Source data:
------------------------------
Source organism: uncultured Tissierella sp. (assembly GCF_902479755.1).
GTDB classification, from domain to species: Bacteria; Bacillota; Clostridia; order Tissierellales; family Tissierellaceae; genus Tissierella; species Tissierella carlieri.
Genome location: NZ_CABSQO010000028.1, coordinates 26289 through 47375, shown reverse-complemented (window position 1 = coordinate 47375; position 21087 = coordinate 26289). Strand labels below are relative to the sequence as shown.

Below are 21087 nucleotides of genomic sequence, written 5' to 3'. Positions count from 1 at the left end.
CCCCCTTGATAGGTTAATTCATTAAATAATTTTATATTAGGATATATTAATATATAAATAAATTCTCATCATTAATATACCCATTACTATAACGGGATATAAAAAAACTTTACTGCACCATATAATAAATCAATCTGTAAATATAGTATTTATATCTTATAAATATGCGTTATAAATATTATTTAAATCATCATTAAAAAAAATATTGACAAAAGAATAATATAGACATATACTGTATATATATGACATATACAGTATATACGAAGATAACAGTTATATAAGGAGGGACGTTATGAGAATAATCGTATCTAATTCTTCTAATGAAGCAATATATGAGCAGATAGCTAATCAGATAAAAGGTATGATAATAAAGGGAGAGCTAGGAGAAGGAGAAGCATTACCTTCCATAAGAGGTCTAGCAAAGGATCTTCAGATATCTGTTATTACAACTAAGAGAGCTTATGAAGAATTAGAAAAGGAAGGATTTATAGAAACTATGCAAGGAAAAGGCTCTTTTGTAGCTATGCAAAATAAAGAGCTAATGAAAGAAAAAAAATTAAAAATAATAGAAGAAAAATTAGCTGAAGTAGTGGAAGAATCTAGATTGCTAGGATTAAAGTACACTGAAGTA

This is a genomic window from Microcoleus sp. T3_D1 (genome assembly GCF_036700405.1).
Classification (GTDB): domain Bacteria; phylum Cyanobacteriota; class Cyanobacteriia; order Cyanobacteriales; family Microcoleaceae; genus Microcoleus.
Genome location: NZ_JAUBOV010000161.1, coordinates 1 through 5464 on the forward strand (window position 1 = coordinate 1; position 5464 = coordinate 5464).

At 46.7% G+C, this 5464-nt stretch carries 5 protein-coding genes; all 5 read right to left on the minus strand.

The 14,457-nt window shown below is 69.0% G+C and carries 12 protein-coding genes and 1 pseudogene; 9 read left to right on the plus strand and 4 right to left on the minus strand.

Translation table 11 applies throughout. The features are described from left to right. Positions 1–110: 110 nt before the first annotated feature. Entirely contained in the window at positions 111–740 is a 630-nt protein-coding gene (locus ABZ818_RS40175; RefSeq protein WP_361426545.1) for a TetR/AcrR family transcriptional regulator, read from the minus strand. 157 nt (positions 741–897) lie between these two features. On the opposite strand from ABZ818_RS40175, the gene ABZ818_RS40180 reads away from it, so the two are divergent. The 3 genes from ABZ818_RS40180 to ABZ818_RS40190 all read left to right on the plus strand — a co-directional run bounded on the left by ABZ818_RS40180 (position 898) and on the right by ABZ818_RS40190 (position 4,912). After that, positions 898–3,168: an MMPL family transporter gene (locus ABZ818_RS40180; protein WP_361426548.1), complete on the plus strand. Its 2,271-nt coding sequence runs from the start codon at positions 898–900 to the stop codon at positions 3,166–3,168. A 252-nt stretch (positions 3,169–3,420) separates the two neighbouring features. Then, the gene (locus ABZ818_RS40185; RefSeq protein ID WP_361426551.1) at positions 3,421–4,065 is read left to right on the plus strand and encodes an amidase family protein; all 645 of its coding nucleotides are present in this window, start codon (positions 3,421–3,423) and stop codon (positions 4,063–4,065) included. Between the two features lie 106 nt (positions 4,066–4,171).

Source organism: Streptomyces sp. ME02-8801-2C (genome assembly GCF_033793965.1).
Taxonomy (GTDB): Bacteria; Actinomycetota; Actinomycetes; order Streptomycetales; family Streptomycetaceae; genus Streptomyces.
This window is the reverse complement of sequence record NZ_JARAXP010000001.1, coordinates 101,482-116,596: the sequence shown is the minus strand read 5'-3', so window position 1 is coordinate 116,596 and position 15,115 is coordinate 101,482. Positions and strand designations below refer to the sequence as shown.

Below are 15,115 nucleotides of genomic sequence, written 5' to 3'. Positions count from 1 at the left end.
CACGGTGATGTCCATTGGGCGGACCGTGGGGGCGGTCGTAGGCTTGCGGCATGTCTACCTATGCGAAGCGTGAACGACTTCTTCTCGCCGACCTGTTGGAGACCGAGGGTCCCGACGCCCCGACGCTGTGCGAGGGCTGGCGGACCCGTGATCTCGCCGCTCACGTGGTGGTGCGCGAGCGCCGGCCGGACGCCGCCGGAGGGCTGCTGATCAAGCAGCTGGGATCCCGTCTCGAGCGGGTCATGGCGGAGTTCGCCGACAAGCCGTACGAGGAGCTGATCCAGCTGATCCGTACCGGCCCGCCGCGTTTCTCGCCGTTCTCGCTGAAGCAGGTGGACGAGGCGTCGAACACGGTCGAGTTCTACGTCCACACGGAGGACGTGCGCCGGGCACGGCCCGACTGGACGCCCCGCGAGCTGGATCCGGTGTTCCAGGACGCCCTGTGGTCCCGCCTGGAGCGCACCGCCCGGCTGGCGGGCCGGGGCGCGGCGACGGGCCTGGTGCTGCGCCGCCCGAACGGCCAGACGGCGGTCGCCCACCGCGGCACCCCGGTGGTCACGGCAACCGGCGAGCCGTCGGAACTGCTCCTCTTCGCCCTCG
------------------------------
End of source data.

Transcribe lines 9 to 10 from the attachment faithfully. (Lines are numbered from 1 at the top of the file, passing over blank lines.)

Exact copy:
At 46.7% G+C, this 5464-nt stretch carries 5 protein-coding genes; all 5 read right to left on the minus strand.

The 14,457-nt window shown below is 69.0% G+C and carries 12 protein-coding genes and 1 pseudogene; 9 read left to right on the plus strand and 4 right to left on the minus strand.